According to the American Podiatric Medical Association (APMA), a bunionectomy, which removes the bony prominence, is used for the less severe deformity. If a bunion is more severe, a surgery which involves cutting the bone and realigning the joint may be necessary. According to John’s Hopkins Medicine, recovery times will vary and you may need to wear a brace or dressing for six to eight weeks.

During the 15 years he spent as a podiatrist, McClanahan performed hundreds of bunionectomies. What he saw is that surgery is not a permanent solution. “If a runner had surgery and went back to running in the same type of running shoe they had before the surgery, their bunion would come back,” he says. That’s because their big toes were still being held in a partially dislocated position.

At his Portland practice, McClanahan has a three-pronged regimen for reversing bunions. Hundreds of his patients with bunions have seen results with these natural methods.


3 Ways to Get Bunion Pain Relief Without Surgery

1. Wear a toe spacer

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            McClanahan’s branded version is called “Correct Toes,” but you’ll find many options out there. Think of toe spacers as braces for your toes—it helps train your toe bones to get back into their natural alignment. Another brand is called YogaToes, which spaces the toes, but are less slim so they’re best worn barefoot. Or you can try the brand Naboso, which even comes with a carrying case and can also fit under socks.

            McClanahan has patients with bunions wear the toe spacers around the house for just 30 minutes a day at first. (Don’t get overzealous. Some patients, thinking more is better, have worn them to bed and wake up with debilitating leg cramps.) Eventually, you can wear them in your shoes and even while running. (Keep in mind, YogaToes are bigger so they work best when lounging or during a yoga practice.)

            2. Try wider running shoes

            McClanahan also recommends wearing running shoes that are wider at the end of the toes than at the ball of the foot and that do not have an elevated heel—what is known as “zero drop.”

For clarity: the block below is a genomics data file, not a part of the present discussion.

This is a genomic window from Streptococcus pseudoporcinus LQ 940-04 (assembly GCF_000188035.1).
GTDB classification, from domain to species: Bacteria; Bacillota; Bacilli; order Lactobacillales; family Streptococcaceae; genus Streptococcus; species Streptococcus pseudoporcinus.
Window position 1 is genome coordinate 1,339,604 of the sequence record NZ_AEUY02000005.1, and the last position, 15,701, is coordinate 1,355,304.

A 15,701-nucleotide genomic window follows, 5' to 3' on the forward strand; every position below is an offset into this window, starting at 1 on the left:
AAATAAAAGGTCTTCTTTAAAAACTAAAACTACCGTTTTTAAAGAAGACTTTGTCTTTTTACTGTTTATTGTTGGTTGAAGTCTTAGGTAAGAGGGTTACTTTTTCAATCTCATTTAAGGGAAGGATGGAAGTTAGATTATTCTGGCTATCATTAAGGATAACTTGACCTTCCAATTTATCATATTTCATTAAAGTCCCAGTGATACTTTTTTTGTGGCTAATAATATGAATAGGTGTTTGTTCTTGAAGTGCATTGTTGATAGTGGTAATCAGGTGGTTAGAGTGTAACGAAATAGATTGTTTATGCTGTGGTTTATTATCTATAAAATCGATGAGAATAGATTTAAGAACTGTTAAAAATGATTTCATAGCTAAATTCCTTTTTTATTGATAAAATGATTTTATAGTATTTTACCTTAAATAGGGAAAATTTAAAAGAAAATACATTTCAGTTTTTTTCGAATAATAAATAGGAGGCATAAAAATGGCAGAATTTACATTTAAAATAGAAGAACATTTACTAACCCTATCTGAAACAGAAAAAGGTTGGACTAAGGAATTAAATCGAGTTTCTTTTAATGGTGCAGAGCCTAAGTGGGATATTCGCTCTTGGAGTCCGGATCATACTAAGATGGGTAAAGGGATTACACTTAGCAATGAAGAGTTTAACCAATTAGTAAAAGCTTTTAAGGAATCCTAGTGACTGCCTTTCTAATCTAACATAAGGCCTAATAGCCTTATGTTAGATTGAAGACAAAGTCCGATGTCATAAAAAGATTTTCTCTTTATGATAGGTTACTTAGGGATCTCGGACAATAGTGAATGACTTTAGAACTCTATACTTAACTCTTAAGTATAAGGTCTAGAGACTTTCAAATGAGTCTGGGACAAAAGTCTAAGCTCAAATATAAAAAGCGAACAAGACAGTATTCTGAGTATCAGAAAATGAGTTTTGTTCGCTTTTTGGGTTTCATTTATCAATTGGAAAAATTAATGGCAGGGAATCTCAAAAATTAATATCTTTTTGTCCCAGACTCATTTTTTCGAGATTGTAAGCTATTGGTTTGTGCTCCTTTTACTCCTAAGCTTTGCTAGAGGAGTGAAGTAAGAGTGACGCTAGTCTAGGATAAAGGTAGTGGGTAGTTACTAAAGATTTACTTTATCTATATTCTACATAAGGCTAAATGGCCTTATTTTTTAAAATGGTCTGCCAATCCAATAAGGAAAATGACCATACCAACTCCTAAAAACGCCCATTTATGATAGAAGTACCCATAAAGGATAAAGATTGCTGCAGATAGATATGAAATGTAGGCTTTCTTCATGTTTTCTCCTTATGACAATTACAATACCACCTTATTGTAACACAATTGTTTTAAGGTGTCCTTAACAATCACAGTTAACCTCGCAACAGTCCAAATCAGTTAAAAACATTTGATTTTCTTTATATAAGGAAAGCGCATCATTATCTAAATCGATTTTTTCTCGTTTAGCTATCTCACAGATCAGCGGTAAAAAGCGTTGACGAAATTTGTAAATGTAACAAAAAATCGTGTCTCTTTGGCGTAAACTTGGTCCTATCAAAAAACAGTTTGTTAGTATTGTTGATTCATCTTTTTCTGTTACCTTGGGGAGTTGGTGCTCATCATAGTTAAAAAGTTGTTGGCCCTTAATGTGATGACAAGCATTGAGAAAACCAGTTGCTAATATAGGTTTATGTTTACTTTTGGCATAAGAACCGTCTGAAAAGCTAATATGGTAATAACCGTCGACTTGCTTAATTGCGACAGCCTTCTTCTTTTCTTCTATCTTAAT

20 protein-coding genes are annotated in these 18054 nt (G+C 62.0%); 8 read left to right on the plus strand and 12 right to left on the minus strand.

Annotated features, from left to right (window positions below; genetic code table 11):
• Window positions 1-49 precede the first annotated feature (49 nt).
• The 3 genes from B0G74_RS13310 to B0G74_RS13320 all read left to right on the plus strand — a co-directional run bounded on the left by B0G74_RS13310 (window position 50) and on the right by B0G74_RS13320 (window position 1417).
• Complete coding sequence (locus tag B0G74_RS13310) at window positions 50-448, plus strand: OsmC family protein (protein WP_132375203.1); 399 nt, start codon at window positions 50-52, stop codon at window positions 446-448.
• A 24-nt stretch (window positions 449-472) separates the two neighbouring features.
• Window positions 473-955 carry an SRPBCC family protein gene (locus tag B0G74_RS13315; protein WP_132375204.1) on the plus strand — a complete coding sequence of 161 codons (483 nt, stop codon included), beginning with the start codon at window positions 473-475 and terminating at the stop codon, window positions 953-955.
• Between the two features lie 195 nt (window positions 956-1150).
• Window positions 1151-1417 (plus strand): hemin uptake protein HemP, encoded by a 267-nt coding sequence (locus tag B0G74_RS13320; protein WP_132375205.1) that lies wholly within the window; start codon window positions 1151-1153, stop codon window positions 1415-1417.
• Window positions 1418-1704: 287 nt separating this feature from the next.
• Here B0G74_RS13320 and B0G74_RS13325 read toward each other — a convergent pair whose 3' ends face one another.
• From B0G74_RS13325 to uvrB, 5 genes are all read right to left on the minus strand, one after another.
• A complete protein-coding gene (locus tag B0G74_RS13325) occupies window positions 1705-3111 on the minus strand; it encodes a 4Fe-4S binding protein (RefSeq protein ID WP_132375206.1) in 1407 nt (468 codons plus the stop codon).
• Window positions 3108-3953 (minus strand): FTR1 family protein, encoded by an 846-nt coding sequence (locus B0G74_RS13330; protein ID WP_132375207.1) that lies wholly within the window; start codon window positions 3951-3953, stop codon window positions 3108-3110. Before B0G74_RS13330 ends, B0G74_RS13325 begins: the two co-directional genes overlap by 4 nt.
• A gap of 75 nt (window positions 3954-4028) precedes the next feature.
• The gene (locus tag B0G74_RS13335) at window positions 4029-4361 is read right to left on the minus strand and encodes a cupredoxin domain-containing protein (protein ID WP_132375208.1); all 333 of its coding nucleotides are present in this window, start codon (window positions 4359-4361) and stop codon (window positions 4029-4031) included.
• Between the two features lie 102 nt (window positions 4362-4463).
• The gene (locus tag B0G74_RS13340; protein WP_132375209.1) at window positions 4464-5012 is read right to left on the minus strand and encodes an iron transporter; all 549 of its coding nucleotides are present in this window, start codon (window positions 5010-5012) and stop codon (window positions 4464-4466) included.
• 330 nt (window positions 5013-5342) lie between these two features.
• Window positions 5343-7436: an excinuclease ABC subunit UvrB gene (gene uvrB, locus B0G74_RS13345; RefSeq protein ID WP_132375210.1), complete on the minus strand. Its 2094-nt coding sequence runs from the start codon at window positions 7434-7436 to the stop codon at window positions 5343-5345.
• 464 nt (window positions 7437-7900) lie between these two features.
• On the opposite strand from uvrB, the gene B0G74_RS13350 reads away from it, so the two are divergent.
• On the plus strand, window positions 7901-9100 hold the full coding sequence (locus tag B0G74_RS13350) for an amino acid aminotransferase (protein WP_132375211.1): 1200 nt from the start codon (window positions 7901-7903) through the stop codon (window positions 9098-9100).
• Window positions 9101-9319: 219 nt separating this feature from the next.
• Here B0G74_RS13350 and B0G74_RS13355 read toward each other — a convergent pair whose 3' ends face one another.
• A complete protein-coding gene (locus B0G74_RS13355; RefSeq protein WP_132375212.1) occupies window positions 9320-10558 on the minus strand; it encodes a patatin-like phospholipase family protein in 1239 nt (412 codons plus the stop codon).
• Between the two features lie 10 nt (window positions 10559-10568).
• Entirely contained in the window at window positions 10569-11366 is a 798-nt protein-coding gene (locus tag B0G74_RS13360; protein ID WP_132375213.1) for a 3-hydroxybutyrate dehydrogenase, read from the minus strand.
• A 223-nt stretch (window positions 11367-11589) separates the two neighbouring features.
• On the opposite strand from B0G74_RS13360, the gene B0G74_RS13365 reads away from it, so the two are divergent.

In the running shoe category, Altra, Topo, Lems, and Vivobarefoot top the list of options. McClanahan recommends starting with a more supportive shoe like Altra or Topo—both of which are seen as “transition shoes” to more minimalist running shoes—and working your way down to more minimal shoe. (Transitioning to any shoe too quickly can cause injuries—but especially a minimalist shoe so practice caution.)

            Maggie Fournier, D.P.M., president of the American Academy of Podiatric Sports Medicine, is on board with the wide-toed running shoes, but she’s less enthusiastic about zero drop shoes. “You have to be careful. It can trigger other issues,” she says.

            For this reason, McClanahan recommends slinging your new pair around your shoulder (or carrying them in a small backpack), running for a few miles in your old shoes and then doing just 1/4 to 1/2 a mile in the new pair, gradually working up to the full length of your run.

            3. Do a bunion massage

            A bunion massage stretches the adductor hallucis. “You take the toe out and you get inside there. People with a bunion will have a trigger point, where the muscle got short,” he says. Once you find it, rub there. Do this as often as possible. While anecdotal evidence, one 59-year-old patient did this for hours a day while watching soap operas and, according to McClanahan, saw a “remarkable decrease” in her bunion in nine months. (See the detailed instructional video on his site.)


            How can you prevent bunions in the first place?

            You can prevent bunions by wearing comfortable, wide-toed shoes and avoiding narrow, tight, high-heeled shoes. Wearing toe spacers and massaging the adductor hallucis may help, too, though there is no definitive research showing that either prevent bunions.

            However, one systematic review and meta-analysis published last year in the International Journal of Environmental Research and Public Health did find that a combination of exercise, toe separators, night splints, and dry needling were good options for reducing bunions. It also said toe separators, along with dry needling and manipulation, also improved patients subjective feelings about their bunions.

            Fournier at the AAPSM has this to say about toe spacers: “The worst it’s going to do is nothing. You might as well use them for 30 minutes a day.”

            There are added benefits to this regime, too. Since most of the muscles of the feet and lower legs insert into the last toe bone (the distal phalanx), when people start wearing toe spacers, other parts of the body improve, too. “People come back and they think we were just working on their feet, and they say, ‘Jeez. My core engaged’ or ‘My cervical spine feels better.’” That’s the amazing part of the kinetic chain—it’s all connected.